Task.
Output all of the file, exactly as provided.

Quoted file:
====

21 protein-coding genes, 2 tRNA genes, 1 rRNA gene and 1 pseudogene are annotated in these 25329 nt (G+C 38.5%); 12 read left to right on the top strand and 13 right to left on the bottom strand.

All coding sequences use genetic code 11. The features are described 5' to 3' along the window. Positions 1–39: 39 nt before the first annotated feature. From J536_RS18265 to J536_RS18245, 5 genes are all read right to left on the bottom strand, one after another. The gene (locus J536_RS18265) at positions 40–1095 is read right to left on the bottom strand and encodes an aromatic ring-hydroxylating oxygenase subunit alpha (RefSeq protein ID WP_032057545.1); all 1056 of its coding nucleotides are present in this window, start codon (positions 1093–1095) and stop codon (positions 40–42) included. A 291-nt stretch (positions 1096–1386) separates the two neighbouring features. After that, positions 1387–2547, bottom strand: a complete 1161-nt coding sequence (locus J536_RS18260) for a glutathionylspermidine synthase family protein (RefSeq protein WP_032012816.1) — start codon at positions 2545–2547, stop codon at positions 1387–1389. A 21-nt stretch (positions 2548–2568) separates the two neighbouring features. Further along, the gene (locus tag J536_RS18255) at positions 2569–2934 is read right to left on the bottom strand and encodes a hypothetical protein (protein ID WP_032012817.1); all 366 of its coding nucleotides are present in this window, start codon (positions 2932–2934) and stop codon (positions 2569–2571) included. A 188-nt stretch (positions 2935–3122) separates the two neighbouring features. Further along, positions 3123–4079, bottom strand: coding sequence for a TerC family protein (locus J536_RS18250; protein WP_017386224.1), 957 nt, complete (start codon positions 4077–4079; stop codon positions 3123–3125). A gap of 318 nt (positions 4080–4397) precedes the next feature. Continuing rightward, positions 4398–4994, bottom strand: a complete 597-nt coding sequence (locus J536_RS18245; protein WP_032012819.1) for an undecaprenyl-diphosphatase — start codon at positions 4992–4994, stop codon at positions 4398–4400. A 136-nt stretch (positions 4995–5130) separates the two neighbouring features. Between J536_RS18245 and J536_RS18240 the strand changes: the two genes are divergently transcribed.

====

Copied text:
21 protein-coding genes, 2 tRNA genes, 1 rRNA gene and 1 pseudogene are annotated in these 25329 nt (G+C 38.5%); 12 read left to right on the top strand and 13 right to left on the bottom strand.

All coding sequences use genetic code 11. The features are described 5' to 3' along the window. Positions 1–39: 39 nt before the first annotated feature. From J536_RS18265 to J536_RS18245, 5 genes are all read right to left on the bottom strand, one after another. The gene (locus J536_RS18265) at positions 40–1095 is read right to left on the bottom strand and encodes an aromatic ring-hydroxylating oxygenase subunit alpha (RefSeq protein ID WP_032057545.1); all 1056 of its coding nucleotides are present in this window, start codon (positions 1093–1095) and stop codon (positions 40–42) included. A 291-nt stretch (positions 1096–1386) separates the two neighbouring features. After that, positions 1387–2547, bottom strand: a complete 1161-nt coding sequence (locus J536_RS18260) for a glutathionylspermidine synthase family protein (RefSeq protein WP_032012816.1) — start codon at positions 2545–2547, stop codon at positions 1387–1389. A 21-nt stretch (positions 2548–2568) separates the two neighbouring features. Further along, the gene (locus tag J536_RS18255) at positions 2569–2934 is read right to left on the bottom strand and encodes a hypothetical protein (protein ID WP_032012817.1); all 366 of its coding nucleotides are present in this window, start codon (positions 2932–2934) and stop codon (positions 2569–2571) included. A 188-nt stretch (positions 2935–3122) separates the two neighbouring features. Further along, positions 3123–4079, bottom strand: coding sequence for a TerC family protein (locus J536_RS18250; protein WP_017386224.1), 957 nt, complete (start codon positions 4077–4079; stop codon positions 3123–3125). A gap of 318 nt (positions 4080–4397) precedes the next feature. Continuing rightward, positions 4398–4994, bottom strand: a complete 597-nt coding sequence (locus J536_RS18245; protein WP_032012819.1) for an undecaprenyl-diphosphatase — start codon at positions 4992–4994, stop codon at positions 4398–4400. A 136-nt stretch (positions 4995–5130) separates the two neighbouring features. Between J536_RS18245 and J536_RS18240 the strand changes: the two genes are divergently transcribed.